In this paper, we consider methods to improve the capture and usage of mask making information for resolution enhancement by applying a novel test mask and design, which is tied to a process modeling software. Mask manufacturing models are established from the test maks design and these models are applied to generate geometrical rules and continuous models linking the mask making capability to the lithography requirements. The analysis of mask manufacturing constraints is extended into the device domain through yield prediction tools that capture the impact of lithography variability on device performance.
We find techniques allowing a more dynamic generation of relevant mask making constraints that can optimize both yield and cycle time in the resolution ehancement process flow. Toward this, usage cases are highlighted to illustrate the interaction of specific design layouts and our mask manufacturability.
In this paper we review current design-to-silicon manufacturing challenges and complexities confronting the IC design and manufacturing worlds as the industry prepares for sub-100nm technology node IC production and discuss a simplifying infrastructure and various principles for reducing and managing these complexities. Rapidly increasing overall complexity spanning all elements of the design- through-silicon 'ecosystem' and entanglement of the intricacies of traditionally separable design and manufacturing process technical disciplines is increasingly evident in long-loop design-mask-FAB iterations portending a widening of the design-productivity gap and an impact on the cost-effectiveness and productivity of the IC industry. Using the concept of 'technology overshoot' we conclude that the IC industry must broaden its development efforts and diversify investments to include those of building a robust and inherently simplifying interface infrastructure between design and manufacturing and to enable the efficiencies required of a maturing industry. We also explore the concept of modularity and how other mature industries have employed it to optimize efficiencies and investments and conclude that while the design and manufacturing worlds have practiced a number of fundamental concepts of modularity - the overall desegregation of the industry as a whole as case in point - a consistent, well-planed architecture for managing the interface between the two worlds has not yet been employed; hindering the development and migration of much needed productivity and cost-effectiveness enhancements. We then discus the impact of these factors on the industry in light of sub-wavelength era lithography resolution enhancement technologies and related manufacturing process and device physics issue, which increasingly impact the design flow. Recognizing that significant improvement to the design-silicon manufacturing interface is required, lastly we discuss a solution in the form of a new industry initiative called GDS-3. In our findings we acknowledge that the IC industry has already developed a solution, called OpenAccess, to a similar problem in the design space having to do with interoperability between design automation tools. We relate this work to the issues being faced between design and manufacturability and draw our final conclusion that the new design-to-manufacturing infrastructure should be an augmentation of the design community's Open Access initiative.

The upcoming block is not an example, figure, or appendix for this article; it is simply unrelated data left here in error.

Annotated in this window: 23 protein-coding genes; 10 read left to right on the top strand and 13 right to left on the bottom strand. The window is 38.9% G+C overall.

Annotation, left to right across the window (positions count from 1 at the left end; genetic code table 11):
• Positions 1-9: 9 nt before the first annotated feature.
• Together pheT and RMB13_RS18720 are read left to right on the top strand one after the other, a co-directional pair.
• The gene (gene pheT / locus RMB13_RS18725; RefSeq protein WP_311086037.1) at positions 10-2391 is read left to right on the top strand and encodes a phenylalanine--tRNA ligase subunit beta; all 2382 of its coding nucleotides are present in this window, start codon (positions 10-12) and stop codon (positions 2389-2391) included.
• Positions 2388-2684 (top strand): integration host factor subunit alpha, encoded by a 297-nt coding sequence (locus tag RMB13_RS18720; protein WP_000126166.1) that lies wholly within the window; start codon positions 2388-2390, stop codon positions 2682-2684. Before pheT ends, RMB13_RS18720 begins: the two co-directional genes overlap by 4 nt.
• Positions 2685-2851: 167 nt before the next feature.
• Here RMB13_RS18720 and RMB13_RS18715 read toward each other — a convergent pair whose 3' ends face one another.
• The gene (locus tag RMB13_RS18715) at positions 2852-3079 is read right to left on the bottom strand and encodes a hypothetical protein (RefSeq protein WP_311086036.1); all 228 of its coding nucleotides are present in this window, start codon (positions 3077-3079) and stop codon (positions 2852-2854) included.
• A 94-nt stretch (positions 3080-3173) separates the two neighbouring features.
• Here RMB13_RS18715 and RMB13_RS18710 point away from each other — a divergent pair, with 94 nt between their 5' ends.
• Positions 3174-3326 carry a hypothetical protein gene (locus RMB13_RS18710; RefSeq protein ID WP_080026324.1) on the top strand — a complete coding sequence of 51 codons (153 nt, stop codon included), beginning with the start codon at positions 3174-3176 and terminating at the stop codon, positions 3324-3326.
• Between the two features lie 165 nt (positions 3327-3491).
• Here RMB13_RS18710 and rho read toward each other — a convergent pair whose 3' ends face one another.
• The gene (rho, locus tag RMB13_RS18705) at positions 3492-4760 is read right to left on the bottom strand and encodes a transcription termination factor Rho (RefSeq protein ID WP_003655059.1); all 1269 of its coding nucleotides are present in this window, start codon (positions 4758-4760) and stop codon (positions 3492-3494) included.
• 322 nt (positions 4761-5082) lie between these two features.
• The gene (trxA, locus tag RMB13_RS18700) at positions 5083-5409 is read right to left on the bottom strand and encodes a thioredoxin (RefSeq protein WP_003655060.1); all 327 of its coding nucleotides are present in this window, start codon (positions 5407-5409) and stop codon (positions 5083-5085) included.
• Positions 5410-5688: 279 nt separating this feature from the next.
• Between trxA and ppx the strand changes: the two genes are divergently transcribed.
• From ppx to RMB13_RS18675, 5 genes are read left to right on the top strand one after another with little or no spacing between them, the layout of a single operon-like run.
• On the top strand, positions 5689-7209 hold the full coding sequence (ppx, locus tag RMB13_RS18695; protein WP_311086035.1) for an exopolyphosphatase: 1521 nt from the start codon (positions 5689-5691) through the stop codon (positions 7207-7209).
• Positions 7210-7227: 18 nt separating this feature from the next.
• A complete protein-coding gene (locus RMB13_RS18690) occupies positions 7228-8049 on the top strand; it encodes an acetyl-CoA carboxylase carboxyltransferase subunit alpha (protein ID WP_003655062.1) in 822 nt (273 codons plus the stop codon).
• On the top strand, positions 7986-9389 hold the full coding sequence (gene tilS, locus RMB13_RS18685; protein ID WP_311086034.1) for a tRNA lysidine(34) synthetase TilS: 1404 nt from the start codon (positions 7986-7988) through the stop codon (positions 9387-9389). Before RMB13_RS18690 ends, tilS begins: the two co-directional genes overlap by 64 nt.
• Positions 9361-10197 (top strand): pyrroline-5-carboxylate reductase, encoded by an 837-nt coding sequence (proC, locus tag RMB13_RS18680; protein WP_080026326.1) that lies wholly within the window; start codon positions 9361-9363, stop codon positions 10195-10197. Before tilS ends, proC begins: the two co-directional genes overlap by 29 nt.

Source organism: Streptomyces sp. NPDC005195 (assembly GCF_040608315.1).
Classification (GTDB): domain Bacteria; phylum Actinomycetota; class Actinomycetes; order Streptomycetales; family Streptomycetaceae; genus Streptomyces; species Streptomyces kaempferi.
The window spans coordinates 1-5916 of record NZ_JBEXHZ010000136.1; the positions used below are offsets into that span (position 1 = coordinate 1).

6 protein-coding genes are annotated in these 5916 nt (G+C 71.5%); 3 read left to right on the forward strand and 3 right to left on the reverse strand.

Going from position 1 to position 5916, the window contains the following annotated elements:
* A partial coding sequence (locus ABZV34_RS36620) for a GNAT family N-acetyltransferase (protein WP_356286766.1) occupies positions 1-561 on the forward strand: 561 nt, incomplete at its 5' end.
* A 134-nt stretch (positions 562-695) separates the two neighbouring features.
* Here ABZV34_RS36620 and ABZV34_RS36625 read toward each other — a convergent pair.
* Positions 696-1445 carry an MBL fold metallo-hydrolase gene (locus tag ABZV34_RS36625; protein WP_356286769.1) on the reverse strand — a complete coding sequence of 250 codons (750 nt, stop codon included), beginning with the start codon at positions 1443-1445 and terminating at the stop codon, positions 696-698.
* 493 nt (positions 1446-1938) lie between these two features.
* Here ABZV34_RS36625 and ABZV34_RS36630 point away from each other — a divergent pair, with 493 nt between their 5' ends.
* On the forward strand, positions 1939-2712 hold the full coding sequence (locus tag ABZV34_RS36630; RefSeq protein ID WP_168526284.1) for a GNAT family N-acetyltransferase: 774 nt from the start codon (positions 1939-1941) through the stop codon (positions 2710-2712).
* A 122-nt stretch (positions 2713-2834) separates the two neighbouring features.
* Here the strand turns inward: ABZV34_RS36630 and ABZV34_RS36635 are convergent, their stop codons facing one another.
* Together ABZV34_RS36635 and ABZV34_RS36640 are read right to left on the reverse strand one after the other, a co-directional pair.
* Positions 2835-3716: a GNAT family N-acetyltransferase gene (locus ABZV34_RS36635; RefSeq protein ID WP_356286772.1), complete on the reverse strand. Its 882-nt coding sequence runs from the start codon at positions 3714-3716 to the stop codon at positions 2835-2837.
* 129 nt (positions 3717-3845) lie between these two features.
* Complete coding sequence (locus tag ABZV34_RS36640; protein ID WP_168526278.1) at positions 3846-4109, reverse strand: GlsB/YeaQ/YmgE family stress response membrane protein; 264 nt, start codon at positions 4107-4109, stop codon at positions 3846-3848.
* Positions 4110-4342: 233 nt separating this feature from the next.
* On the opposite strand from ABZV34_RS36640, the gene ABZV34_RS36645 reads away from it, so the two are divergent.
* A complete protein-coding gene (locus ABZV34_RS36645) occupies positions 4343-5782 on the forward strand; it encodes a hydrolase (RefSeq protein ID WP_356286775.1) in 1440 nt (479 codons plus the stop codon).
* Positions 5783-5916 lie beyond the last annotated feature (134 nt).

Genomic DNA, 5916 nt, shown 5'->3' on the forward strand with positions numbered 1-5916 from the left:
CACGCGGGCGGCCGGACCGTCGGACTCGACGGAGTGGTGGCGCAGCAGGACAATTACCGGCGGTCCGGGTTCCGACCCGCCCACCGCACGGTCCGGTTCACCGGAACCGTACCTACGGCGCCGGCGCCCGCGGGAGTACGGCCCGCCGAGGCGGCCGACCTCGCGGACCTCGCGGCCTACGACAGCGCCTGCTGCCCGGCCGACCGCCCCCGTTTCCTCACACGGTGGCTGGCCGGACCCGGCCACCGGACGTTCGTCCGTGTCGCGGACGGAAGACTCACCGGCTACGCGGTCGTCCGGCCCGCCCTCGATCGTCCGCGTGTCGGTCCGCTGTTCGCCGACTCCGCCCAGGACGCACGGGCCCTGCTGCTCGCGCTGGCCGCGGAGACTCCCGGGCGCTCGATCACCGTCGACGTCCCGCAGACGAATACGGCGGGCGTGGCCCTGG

Optical interconnects provide wide bandwidth, lowloss, and high fanout as compared to those for traditional electrical interconnects. In the past years many high performance optoelectronic circuits have been demonstrated. However, most of them require complicated process and exotic devices. To make optical interconnects in real system and commercial use, circuits utilizing manufacturable, robust, and low-cost technology have to be realized. Ion implanted GaAs MESFETs provide great promise due to their simplicity in manufacturing and their high speed performance. The optical characteristics of GaAs materials also make this technology favorable in realizing low-cost, high-performance OEICs.